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Banksters Postpone European Market Collapse

June 16, 2012

To avoid panic, the news media hasn't announced the inevitable - the complete collapse of the European market. It is an engineered collapse of Greece, Ireland, Portugal and now Italy and Spain...and it's been postponed. Who is the supervising engineer? German Chancellor Angela Merkel.

Merkel finds herself isolated from the leaders of Spain, Italy and France, who want the 17 countries in the euro currency union to move quickly to bind their governments' finances and debt.



Who are the financial terrorists? Angela Merkel, Goldman Sachs, Zionist European Banksters and Moody's Ratings Agency. They're all in on it. Their weapons? Austerity, liquidation, more unpayable bailout debt, downgrading, loan refusals, integration.

Merkel's solution to the engineered European market collapse is a centralized banking authority...and guess who that authority will be? Goldman Sachs and the New World Order one-world-government banksters.

Merkel has stated that Germany is open to wide-ranging reforms - such as "a centralized banking authority" with the power to bail out banks. Bankster market experts are saying that European nations must act to "integrate" their finances and debt in order to boost confidence in the eurozone.

Any major steps to repair Europe's debt collapse must meet Berlin's approval. So far, Merkel has balked at anything that might heavily expose Germany to the financial pain of other European countries.

Merkel has, of course, long favored austerity as the best way for European governments to heal their public finances. But that stance is under fire since Spain, Italy and Greece cannot manage their debts if Germany refuses to shoulder some of it.

The debt collapse can also be blamed on the refusal of European banks to lend to each other which is necessary for a stable banking system.

"The European banking system is paralyzed," said Nicolas Veron, senior fellow at the Bruegel think tank in Brussels. "So many banks hold massive amounts of Spanish and Italian government bonds that are losing value. We no longer have a functioning interbank (lending) market in the eurozone."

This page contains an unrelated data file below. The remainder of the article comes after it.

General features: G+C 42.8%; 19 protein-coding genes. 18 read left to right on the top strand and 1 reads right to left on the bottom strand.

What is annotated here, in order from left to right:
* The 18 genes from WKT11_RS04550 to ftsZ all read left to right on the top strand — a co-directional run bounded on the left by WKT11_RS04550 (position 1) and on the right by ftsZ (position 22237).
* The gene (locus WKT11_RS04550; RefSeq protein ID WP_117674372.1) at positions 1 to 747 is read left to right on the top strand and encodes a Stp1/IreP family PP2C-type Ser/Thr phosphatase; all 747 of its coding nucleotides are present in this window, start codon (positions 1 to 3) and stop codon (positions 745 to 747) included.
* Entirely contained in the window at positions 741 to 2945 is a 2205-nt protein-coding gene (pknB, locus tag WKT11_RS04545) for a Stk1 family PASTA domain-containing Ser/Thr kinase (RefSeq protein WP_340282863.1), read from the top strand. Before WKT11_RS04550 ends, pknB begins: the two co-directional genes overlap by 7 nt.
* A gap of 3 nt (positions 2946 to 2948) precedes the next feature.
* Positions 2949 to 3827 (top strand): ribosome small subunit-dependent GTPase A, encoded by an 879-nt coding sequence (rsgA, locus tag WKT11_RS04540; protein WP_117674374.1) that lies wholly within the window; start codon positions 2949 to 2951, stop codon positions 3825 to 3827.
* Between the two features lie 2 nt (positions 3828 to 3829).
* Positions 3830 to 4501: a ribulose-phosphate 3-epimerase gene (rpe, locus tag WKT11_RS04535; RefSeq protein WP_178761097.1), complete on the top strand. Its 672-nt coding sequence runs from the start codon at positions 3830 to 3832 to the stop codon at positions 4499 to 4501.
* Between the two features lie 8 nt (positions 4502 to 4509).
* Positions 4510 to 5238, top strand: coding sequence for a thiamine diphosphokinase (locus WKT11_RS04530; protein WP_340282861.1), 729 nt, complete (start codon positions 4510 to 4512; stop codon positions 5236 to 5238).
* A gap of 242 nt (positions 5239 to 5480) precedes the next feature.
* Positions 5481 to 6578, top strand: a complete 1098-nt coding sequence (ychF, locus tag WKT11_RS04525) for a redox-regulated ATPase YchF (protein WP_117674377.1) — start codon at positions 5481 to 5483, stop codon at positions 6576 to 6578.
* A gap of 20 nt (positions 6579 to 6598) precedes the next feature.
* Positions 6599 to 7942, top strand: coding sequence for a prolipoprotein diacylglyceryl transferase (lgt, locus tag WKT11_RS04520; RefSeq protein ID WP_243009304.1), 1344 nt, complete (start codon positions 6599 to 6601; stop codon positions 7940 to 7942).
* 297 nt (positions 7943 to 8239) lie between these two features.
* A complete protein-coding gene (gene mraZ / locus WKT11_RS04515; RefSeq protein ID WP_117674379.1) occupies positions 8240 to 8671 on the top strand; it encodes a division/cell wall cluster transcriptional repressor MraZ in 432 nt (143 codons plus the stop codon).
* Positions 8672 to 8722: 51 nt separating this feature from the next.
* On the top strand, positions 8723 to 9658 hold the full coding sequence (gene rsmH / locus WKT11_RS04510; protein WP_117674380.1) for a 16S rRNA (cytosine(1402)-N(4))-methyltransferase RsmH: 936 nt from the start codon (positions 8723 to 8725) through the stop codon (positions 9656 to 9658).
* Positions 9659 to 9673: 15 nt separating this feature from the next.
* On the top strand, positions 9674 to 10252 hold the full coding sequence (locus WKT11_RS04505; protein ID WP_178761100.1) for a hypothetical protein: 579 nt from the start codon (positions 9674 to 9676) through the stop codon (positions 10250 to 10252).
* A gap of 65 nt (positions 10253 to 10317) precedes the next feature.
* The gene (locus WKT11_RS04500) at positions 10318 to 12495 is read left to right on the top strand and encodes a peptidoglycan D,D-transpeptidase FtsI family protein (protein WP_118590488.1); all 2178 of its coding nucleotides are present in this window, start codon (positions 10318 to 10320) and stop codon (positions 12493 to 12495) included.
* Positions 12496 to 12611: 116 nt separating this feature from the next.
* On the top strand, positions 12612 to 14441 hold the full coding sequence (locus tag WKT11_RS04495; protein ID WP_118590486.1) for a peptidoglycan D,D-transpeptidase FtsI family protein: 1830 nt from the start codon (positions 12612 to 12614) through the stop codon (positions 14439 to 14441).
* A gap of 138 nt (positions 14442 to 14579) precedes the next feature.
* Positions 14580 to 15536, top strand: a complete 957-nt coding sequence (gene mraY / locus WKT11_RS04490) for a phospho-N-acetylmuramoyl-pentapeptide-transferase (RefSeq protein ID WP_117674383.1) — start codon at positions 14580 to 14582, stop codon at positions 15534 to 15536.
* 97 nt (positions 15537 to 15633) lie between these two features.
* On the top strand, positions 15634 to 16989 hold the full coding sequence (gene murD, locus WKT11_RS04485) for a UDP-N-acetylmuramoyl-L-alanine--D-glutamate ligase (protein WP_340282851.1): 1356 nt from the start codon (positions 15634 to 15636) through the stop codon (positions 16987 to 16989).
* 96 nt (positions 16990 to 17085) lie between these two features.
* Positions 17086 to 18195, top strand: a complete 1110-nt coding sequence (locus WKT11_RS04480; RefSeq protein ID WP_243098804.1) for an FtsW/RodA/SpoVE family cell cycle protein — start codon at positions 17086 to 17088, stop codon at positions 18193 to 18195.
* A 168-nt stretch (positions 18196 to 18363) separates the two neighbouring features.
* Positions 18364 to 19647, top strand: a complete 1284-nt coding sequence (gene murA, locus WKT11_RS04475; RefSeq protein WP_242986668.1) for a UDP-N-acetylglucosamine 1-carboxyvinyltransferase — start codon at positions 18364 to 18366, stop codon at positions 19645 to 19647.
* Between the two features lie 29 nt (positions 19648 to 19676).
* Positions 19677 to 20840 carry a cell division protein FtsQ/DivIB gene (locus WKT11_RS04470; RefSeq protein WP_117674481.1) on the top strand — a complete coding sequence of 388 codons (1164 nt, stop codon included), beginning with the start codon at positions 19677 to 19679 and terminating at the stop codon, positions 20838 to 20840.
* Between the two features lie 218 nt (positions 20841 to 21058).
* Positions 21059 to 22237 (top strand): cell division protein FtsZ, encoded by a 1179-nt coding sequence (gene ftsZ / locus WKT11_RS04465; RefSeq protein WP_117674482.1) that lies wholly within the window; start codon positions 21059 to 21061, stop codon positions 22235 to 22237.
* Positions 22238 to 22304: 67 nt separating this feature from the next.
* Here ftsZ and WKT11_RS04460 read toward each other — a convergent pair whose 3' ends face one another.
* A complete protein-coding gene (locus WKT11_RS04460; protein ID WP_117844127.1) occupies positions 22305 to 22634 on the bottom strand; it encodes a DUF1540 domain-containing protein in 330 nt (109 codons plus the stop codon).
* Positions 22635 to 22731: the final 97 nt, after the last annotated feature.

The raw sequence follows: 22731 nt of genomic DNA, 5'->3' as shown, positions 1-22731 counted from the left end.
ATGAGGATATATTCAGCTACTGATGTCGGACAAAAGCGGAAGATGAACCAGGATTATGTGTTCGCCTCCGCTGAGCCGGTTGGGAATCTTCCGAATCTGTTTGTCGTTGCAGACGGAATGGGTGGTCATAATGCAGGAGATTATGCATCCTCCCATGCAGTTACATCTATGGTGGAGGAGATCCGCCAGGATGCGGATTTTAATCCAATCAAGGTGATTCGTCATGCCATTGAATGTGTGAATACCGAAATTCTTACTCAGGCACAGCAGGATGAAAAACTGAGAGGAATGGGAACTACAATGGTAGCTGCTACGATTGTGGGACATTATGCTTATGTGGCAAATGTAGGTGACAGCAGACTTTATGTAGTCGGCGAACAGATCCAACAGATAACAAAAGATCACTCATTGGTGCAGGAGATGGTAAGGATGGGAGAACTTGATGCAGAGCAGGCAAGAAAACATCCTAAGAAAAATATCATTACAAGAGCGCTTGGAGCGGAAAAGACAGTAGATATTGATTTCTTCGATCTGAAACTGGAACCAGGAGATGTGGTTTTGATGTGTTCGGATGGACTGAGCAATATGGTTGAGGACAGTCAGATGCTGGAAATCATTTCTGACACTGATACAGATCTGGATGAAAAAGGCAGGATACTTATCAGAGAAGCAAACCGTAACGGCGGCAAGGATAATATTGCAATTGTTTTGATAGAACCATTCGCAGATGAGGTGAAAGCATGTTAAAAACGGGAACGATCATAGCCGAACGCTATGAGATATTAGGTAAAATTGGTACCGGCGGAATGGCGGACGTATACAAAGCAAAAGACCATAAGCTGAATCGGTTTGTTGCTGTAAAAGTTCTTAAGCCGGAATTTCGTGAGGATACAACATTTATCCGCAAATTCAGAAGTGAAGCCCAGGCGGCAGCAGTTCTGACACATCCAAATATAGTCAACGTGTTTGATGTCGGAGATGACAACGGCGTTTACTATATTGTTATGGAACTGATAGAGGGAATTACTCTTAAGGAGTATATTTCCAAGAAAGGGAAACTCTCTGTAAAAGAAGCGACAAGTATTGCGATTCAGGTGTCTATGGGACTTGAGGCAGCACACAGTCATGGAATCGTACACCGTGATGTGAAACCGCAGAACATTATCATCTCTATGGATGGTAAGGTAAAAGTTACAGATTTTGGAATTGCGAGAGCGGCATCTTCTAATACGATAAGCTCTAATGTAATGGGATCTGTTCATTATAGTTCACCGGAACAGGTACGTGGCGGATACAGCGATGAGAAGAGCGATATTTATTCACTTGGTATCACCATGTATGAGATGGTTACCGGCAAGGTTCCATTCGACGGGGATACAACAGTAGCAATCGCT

They note how fast fears about Spain have spread to Italy. Matters could worsen this weekend, when Greece will hold elections that could determine whether that country sticks to the terms of its bailout.

Abandoning the bailout deal means Greece will leave the currency union and others will follow - bringing consequences of a depression not only for Europe but for the global economy.

"We're at a tipping point," said Michael Hewson, a senior analyst at CMC Markets. "You either have to deliver or disband."


A European deal to save Spain's banks has failed this week to defuse worries about Spanish debt. "They mucked up Spain so badly that now it's impacted Italy," said Gary Jenkins of Swordfish Research, a bond research consultancy. "There's a lot of fragility there."

Italy has the eurozone's third-largest economy. With the economy in a deep recession, the debt is expected to keep rising. The latest figures released Thursday showed it hit a new high of (euro) 1.95 trillion ($2.4 trillion) in April.

A resolution can't happen because bond investors keep pushing up Italy's borrowing rates over concern about the eurozone's collapse.


Spain's troubles keep growing. A (euro) 100 billion European rescue loan for its banks was meant to help...but, the government, which is ultimately liable for the money, can't repay it. The Moody's ratings agency has now downgraded Spain's sovereign debt three notches because of that.

As a result, Spain's key borrowing rate hit a fresh new high. The interest rate -- or yield -- on the country's benchmark 10-year bonds rose to a record 6.96 percent in early trading, close to the level which many analysts say is unsustainable in the long run and the rate that forced Greece, Ireland and Portugal to seek bailouts.

Spain is scheduled to auction its debt. "The clock is definitely ticking," said Michael Hewson, an analyst with CMC Markets. European officials are considering liquidation -- selling a bank's assets -- as part of the plan to bolster Spain's banks, a spokesman for Competition Commissioner Joaquin Almunia said. "We prefer to liquidate when it's cheaper for the taxpayer," said Antoine Colombani.


Greece's left-wing Syriza party, which finished second in the first round of voting in May, wants to abandon the country's international bailout terms. As a result, Greece would be cut off from loans, face bankruptcy and leave the euro.

A Greek exit from the euro would fuel fear that other countries like Portugal might leave as well, threatening to create a domino effect. Because Europe, as a whole, is the largest economy in the world, a Greek exit would tumble global financial markets.

The rise of Italian and Spanish borrowing costs to alarming levels caused the debt crisis to engulf Europe's largest countries...and no grand solution appears imminent. Why? Because the engineers of the European Financial collapse want the collapse. It's the problem-reaction-solution formula. Create the problem (financial collapse). Cause a reaction (help!). Offer a solution (a centralized New World Order one-world-government banking authority).

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